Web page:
When to retcon?


Pathfinder First Edition General Discussion


If I make a bad call as a GM, I feel a strong temptation to halt the game, hash things out, and ask the party if they'd like a retcon. However, the last time I tried that, it left a bad taste in the group's collective narrative-continuity mouth.

Have you ever called for a retcon in your games? What lead to it, and do you still think it was the right call in retrospect?


I can't recall ever doing this in a game. I think I've been at least tempted to but never gave in to it. And I certainly wouldn't have suggested it out loud...lol


I try to let players know the result of uncertain actions ahead of time so we can hash it out before hand. I don't want players to be surprised by what their characters are doing, that's just bad controls at that point.
Ruling debates are focused on making the new rule for both PCs and NPCs and err on the side of not creating new strategies. With the Schrödinger's petrified cavalier example, I would have told the player that they'd seen stuff resting on the edge of the carpet left behind during previous teleports and that they'd need to move the cavalier.

As for actual retconning, I don't think I've ever done it. Though I have told the table I've forgotten something and asked if anyone remembers what actually happened.


My advice is to retcon only when all other options have failed to resolve the issue. Even after having a serious talk with your players and the group agreeing to it, just waving a hand and saying "that didn't really happen" is going to be dissatisfying at best. In most cases, there are better options available. I've gone through a lot of mental gymnastics to avoid retcons. If you really do believe it is the only way to resolve a problem, definitely talk it out with the group first. They might have ideas about the situation that you don't.

The only time I would say a retcon is 100% okay is if you're doing a one shot game and most of the party dies before the adventure gets going. If everyone dies within the first 10 minutes but wants to keep playing, it's fine to just wave a hand and say "you didn't die in the burning building, you actually found the hidden exit, what do you do next?" because that isn't going to mess with the narrative of a long running campaign.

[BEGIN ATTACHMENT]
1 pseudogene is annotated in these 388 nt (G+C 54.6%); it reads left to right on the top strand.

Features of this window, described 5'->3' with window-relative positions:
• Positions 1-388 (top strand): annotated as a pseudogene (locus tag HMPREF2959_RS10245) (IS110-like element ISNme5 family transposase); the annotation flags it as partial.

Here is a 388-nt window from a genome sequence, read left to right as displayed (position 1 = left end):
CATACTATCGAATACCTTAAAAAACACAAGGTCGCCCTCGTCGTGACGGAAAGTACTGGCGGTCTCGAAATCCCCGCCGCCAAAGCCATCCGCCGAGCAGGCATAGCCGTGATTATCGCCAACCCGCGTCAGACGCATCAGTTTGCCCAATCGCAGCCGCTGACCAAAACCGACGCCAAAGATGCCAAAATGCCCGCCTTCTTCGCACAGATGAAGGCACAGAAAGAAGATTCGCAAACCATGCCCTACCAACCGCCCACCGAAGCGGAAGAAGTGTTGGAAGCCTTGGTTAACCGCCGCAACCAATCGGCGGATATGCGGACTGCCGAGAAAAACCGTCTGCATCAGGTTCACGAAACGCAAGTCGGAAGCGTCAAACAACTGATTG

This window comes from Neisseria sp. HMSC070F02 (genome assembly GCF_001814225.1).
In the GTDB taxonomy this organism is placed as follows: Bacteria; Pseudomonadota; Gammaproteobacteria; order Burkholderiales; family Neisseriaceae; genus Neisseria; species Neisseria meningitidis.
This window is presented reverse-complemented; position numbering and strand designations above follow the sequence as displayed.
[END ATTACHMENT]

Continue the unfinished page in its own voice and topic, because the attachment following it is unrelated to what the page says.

No. I've never retconned anything beyond adding an extra piece of damage from a modifier that someone missed during their turn.


Trick the players into drawing from a deck every so often. Eventually, when the retcon happens, reveal they’ve been drawing from a modified Harrow Deck of Many Things that only has The Vision card. What just happened was a vision of what was going to happen, unless you want to completely change it, then it was the false vision of the future.

Done and done.

Silver Crusade

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DungeonmasterCal wrote:
I can't recall ever doing this in a game.

You can't recall... or did your GM retcon it?

*ominous music plays in the background*


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I basically only use it for X-card situations; “We’ll throw that out because it was triggering or otherwise uncomfortable.”


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Rysky wrote:
DungeonmasterCal wrote:
I can't recall ever doing this in a game.

You can't recall... or did your GM retcon it?

*ominous music plays in the background*

I'm the GM and now I'm in doubt...


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I've only ever retconned when I've made a significant rules mistake, such as (in 3.0) the fighter PC being subjected to Daze despite being 5th level. Which turned out to completely throw the fight, so we had to re-run it. A few hp either way might get added or subtracted if we missed some modifiers, but I generally wouldn't bother to change anything meaningful.